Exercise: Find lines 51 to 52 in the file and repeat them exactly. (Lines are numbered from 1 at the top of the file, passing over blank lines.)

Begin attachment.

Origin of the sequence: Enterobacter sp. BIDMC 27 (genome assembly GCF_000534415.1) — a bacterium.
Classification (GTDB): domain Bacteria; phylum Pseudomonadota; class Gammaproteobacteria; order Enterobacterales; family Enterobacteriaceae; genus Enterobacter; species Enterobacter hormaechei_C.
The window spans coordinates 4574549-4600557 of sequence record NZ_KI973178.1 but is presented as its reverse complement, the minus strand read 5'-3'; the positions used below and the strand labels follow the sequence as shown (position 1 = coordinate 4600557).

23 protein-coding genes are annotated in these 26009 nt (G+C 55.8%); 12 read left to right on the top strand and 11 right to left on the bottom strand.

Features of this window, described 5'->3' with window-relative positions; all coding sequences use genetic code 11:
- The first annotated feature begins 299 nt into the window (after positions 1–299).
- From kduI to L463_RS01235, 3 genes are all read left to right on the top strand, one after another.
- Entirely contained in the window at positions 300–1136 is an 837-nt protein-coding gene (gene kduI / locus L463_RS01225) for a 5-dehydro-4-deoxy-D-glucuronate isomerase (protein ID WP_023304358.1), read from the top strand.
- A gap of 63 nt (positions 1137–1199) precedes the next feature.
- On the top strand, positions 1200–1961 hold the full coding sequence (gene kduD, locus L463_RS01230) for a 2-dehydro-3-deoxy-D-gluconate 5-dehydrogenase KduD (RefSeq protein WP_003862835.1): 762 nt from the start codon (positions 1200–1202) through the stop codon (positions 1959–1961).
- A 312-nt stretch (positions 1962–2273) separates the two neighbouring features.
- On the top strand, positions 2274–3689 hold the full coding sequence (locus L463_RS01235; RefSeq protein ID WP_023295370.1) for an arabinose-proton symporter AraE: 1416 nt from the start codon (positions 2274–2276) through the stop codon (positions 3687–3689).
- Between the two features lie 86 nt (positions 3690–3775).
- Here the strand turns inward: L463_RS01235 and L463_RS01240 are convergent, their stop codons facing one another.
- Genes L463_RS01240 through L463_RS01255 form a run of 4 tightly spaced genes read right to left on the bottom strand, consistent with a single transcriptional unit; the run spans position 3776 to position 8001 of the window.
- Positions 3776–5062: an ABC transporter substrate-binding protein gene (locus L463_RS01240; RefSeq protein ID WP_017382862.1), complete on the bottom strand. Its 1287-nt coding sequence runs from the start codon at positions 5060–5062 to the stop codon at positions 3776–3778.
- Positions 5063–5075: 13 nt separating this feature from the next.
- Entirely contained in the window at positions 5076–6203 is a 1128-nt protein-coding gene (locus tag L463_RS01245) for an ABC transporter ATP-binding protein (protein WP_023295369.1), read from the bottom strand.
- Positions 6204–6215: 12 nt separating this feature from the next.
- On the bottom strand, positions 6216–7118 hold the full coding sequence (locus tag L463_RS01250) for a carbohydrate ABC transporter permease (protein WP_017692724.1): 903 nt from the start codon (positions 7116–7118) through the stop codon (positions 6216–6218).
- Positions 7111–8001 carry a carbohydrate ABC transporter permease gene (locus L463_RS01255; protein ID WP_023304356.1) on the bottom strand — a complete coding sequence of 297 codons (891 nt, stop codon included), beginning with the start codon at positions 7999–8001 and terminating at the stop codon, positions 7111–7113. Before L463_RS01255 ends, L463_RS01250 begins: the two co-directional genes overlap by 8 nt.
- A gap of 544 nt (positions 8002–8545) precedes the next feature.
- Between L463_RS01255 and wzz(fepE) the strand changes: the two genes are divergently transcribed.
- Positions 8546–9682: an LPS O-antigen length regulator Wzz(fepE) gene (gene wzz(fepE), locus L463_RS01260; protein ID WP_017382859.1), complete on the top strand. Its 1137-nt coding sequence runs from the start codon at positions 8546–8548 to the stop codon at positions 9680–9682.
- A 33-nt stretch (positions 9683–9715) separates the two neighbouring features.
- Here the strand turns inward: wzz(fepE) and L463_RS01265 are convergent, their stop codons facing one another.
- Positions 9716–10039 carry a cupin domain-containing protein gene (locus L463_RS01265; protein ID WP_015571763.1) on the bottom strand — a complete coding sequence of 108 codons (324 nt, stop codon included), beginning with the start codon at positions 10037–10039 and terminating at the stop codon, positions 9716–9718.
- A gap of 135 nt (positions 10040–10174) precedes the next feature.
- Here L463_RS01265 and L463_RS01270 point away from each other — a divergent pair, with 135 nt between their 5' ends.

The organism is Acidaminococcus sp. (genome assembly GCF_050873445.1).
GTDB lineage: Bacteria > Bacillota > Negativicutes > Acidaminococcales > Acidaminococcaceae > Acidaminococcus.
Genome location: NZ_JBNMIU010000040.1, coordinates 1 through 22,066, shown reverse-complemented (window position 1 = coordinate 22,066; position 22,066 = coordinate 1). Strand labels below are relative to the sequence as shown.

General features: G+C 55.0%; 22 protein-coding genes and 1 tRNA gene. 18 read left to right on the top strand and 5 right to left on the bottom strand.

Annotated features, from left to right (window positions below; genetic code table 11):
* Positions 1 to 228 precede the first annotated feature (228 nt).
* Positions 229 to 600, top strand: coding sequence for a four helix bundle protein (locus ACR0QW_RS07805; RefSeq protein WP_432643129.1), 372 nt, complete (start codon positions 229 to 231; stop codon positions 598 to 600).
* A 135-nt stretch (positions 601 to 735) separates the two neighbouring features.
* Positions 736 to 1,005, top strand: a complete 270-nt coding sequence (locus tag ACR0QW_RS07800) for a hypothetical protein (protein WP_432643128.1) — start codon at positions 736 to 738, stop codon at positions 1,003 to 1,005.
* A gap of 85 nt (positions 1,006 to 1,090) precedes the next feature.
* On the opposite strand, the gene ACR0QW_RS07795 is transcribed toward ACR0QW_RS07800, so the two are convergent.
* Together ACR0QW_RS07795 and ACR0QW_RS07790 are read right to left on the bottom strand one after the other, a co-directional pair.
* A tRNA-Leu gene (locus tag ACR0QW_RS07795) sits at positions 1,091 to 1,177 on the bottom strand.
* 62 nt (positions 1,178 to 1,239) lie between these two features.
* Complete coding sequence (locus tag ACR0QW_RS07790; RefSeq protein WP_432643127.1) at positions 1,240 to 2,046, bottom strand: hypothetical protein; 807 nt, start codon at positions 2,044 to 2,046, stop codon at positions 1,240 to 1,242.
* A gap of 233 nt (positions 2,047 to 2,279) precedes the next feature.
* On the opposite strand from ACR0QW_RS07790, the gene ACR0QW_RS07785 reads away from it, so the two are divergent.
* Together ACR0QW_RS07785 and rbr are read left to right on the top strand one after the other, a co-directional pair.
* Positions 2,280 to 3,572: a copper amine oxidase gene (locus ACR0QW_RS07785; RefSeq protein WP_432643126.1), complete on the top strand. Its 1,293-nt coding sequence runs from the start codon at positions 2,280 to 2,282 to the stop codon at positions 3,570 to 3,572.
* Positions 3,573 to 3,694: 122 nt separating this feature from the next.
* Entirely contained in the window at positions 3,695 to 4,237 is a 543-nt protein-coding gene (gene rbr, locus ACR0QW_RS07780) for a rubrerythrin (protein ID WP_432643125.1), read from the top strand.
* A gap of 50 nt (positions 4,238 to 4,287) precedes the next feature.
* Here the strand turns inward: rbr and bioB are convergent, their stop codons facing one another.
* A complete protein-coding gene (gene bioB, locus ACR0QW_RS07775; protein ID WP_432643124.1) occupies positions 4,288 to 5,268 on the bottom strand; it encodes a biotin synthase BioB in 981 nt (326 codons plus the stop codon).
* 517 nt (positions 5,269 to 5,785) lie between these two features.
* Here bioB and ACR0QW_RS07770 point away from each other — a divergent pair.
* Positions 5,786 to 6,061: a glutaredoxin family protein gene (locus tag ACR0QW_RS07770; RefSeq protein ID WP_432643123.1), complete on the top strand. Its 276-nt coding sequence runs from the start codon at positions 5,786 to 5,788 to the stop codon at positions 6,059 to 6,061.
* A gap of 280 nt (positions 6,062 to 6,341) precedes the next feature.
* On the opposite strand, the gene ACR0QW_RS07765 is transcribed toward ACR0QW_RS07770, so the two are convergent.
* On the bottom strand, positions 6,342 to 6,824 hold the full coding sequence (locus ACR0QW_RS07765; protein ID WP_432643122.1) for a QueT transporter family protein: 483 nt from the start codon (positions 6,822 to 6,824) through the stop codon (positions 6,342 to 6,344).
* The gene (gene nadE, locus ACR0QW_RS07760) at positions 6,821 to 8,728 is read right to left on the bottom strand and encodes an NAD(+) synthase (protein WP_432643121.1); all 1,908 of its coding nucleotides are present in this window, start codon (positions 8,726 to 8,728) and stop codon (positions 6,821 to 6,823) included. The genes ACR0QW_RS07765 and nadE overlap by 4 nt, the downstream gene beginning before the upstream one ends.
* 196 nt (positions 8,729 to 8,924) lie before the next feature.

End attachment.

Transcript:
* A gap of 50 nt (positions 4,238 to 4,287) precedes the next feature.
* Here the strand turns inward: rbr and bioB are convergent, their stop codons facing one another.